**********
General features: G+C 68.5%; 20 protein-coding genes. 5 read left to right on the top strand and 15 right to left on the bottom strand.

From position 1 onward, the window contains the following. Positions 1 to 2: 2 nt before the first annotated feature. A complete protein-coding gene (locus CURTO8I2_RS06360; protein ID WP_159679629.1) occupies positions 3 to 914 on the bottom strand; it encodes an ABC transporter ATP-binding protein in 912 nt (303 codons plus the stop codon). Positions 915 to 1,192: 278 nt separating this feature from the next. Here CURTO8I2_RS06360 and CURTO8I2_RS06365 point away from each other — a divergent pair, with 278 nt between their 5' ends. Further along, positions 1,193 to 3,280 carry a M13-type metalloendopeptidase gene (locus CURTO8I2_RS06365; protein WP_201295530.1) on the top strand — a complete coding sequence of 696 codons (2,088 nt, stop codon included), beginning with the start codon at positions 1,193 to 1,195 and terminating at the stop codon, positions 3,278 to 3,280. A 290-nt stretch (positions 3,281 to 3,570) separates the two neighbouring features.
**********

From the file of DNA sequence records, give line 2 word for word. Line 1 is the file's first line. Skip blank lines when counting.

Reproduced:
From position 1 onward, the window contains the following. Positions 1 to 2: 2 nt before the first annotated feature. A complete protein-coding gene (locus CURTO8I2_RS06360; protein ID WP_159679629.1) occupies positions 3 to 914 on the bottom strand; it encodes an ABC transporter ATP-binding protein in 912 nt (303 codons plus the stop codon). Positions 915 to 1,192: 278 nt separating this feature from the next. Here CURTO8I2_RS06360 and CURTO8I2_RS06365 point away from each other — a divergent pair, with 278 nt between their 5' ends. Further along, positions 1,193 to 3,280 carry a M13-type metalloendopeptidase gene (locus CURTO8I2_RS06365; protein WP_201295530.1) on the top strand — a complete coding sequence of 696 codons (2,088 nt, stop codon included), beginning with the start codon at positions 1,193 to 1,195 and terminating at the stop codon, positions 3,278 to 3,280. A 290-nt stretch (positions 3,281 to 3,570) separates the two neighbouring features.